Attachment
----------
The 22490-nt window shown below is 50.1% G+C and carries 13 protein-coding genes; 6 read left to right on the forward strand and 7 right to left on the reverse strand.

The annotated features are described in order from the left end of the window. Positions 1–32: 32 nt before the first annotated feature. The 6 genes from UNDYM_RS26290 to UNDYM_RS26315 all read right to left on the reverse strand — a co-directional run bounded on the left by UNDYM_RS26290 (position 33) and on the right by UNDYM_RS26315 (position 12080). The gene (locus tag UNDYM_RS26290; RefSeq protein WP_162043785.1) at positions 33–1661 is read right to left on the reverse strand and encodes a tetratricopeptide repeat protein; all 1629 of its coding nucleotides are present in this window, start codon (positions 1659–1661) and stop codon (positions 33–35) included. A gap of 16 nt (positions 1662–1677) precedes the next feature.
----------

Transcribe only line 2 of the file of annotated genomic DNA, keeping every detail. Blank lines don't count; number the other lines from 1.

The annotated features are described in order from the left end of the window. Positions 1–32: 32 nt before the first annotated feature. The 6 genes from UNDYM_RS26290 to UNDYM_RS26315 all read right to left on the reverse strand — a co-directional run bounded on the left by UNDYM_RS26290 (position 33) and on the right by UNDYM_RS26315 (position 12080). The gene (locus tag UNDYM_RS26290; RefSeq protein WP_162043785.1) at positions 33–1661 is read right to left on the reverse strand and encodes a tetratricopeptide repeat protein; all 1629 of its coding nucleotides are present in this window, start codon (positions 1659–1661) and stop codon (positions 33–35) included. A gap of 16 nt (positions 1662–1677) precedes the next feature.